This morning, yet more evidence that early trauma in children’s lives can ripple out for years: A new PLOS-Medicine study finds children and teenagers whose mom or dad died were 50 percent more likely to die themselves by early adulthood.
Researchers from Aarhus University in Denmark analyzed birth and death data from three relatively high-income countries: Denmark from 1968-2008, Sweden from 1973-2006, and Finland from 1987-2006. They found that 2.6 percent of children who lost either parent between the ages of 6 months and 18 years were 50 percent more likely to die themselves by the end of the study period, well into the child’s early adulthood.
Why does this matter to schools? The researchers focused on wealthier countries where the orphaned children were less likely to be left without medical care or resources themselves if their parent died, but there were still “social-behavioral consequences of parental death, such as the loss of a care giver, misbehaviors, and functioning impairment [which] can increase the risk of death from injuries or other external causes.” If the parent died of “unnatural causes,” such as murder or suicide, the child was 84 percent more likely to die. Parent suicide, for example, led to higher rates of both unnatural and accidental deaths.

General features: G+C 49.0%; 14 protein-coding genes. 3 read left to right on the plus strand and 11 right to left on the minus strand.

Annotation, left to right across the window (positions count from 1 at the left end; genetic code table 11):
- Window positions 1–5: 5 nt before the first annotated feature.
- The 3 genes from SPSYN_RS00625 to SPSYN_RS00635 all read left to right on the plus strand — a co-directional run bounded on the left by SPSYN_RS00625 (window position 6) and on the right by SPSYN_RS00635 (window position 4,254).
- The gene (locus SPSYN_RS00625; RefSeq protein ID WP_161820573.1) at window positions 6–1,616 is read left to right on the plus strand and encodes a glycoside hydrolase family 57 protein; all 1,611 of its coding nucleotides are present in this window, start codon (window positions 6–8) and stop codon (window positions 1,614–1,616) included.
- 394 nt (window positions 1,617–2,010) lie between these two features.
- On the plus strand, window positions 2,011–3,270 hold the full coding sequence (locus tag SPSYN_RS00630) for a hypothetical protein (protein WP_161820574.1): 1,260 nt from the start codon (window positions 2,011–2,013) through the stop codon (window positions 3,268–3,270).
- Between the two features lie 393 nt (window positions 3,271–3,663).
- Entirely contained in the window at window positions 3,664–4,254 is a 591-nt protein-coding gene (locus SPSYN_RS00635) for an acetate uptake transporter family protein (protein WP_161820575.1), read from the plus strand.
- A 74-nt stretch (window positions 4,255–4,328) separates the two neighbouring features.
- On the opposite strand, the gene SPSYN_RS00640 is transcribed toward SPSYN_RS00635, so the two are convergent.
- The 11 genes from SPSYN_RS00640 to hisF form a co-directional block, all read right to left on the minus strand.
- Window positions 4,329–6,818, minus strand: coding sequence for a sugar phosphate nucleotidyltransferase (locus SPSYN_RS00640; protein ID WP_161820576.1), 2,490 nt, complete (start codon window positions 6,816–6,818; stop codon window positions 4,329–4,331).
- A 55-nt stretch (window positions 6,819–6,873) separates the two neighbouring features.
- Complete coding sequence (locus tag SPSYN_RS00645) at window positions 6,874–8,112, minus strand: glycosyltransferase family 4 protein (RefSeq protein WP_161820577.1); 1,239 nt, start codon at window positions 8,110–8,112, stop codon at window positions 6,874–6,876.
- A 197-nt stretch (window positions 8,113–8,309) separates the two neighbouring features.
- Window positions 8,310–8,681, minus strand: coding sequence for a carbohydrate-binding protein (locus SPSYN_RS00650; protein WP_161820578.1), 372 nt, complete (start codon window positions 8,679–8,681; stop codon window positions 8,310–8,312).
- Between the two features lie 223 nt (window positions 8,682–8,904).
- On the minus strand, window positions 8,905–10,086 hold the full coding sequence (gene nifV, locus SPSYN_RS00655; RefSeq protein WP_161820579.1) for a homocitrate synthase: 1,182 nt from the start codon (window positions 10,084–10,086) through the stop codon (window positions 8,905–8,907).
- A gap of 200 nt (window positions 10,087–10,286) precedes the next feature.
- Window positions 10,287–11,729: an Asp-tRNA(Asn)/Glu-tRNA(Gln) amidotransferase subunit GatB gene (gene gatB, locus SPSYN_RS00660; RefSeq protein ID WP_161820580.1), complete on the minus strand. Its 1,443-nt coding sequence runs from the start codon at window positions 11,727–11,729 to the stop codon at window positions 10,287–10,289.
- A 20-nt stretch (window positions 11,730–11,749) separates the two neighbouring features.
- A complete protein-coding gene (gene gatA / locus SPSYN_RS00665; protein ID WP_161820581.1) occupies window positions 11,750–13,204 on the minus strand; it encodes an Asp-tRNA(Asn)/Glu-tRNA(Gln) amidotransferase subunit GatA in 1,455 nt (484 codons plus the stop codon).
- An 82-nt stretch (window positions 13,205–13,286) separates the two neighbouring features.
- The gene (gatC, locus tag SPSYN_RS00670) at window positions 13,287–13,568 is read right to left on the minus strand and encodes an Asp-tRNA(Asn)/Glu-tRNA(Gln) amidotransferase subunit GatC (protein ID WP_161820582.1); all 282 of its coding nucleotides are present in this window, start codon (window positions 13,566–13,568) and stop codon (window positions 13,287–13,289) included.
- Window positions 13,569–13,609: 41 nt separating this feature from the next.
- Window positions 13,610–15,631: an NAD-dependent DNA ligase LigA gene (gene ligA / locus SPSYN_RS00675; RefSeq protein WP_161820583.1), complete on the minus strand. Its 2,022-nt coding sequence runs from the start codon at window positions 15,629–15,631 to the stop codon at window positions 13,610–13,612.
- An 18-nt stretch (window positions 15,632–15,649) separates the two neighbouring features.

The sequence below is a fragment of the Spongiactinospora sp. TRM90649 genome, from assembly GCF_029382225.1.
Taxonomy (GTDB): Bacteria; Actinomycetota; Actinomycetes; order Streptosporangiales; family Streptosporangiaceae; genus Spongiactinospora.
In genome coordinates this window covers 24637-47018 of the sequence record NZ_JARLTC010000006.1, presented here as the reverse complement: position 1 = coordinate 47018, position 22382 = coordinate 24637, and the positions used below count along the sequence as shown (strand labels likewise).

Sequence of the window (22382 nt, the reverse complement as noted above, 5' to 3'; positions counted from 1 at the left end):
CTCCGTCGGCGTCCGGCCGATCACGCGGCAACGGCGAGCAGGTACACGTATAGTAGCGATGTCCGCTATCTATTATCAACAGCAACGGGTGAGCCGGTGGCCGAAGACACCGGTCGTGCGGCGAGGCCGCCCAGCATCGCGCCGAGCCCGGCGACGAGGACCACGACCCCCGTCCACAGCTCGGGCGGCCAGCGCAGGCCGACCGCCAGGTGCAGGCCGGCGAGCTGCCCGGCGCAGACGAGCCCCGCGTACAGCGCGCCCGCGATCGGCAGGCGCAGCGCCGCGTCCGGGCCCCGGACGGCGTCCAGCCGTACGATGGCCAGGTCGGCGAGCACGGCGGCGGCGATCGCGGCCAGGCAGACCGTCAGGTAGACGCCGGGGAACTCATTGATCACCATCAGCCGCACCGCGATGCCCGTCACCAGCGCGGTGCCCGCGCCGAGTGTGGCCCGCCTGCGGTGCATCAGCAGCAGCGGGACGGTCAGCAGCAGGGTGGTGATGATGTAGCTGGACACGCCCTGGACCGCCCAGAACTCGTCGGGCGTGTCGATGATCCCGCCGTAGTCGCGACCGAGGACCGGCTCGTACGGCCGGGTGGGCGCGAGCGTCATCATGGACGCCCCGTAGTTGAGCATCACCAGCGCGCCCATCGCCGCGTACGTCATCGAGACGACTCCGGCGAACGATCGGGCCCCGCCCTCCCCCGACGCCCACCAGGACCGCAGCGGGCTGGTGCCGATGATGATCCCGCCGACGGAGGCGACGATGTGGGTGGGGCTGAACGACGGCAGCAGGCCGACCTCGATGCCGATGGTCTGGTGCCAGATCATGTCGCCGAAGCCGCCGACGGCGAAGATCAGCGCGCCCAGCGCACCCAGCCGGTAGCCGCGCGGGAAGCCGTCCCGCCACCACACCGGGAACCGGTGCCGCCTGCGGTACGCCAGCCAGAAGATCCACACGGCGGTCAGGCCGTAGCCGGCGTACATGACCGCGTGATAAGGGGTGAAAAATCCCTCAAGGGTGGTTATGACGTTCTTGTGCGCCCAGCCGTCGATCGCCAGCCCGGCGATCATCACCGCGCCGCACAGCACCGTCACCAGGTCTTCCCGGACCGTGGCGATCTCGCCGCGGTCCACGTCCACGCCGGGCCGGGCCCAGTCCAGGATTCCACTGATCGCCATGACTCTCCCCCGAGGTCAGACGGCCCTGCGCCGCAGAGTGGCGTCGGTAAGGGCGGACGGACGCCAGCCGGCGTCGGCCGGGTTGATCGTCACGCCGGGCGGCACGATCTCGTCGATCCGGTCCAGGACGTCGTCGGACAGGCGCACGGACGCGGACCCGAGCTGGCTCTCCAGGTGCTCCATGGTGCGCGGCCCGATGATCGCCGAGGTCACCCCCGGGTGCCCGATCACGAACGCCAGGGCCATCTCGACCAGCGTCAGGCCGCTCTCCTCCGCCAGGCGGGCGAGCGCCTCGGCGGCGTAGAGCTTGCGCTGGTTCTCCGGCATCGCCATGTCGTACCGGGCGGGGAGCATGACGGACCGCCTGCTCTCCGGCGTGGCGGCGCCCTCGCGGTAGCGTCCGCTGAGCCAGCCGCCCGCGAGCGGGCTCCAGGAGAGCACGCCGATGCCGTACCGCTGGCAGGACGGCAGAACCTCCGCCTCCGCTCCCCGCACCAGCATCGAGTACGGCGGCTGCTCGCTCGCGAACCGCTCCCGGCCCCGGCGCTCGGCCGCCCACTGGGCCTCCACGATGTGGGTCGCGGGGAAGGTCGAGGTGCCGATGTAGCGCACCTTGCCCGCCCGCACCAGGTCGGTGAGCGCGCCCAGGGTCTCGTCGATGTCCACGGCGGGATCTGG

The findings also come on the heels of an April study in the journal Pediatrics that found longterm academic struggle for children after the death of a parent. There’s a long-established and rapidly building body of evidence that early severe trauma—not just the death of a parent, but ongoing violence, neglect, and the chronic deprivation that stems from poverty—can cause “toxic stress” that makes it harder for students to learn and develop. For a good look at how problems can build up for students in the aftermath of a parent’s death, check out my colleague Ben Herold’s story of Philadelphia student Monica Reyes.
But many of those same studies also show that even severe trauma doesn’t have to turn toxic; children can be remarkably resilient if they are surrounded by a network of support from other adults in their school and community.
According to the Centers for Disease Control and Prevention, more than 120,000 Americans died in 2011 in prime parenting age, between 20 and 50. The death rate was higher for young black and Hispanic adults than for whites of the same age, and those groups were also more likely to be parents. How much support, and for how long, do schools give to students after trauma? While many school districts have “crisis counselors” and plans in place to support students in the immediate aftermath of tragedy, there are generally fewer resources available for ongoing support, and sometimes teachers and administrators aren’t even aware of earlier trauma if a child changes schools.
As the Denmark researchers concluded: “Parental death in childhood was associated with a long-lasting increased mortality risk from both external causes and diseases, regardless of age and sex of the child and the deceased parent, cause of parental death, as well as population characteristics like socioeconomic background. The findings warrant the need for health and social support to the bereaved children and such support may need to cover an extended time period.”
A version of this news article first appeared in the Inside School Research blog.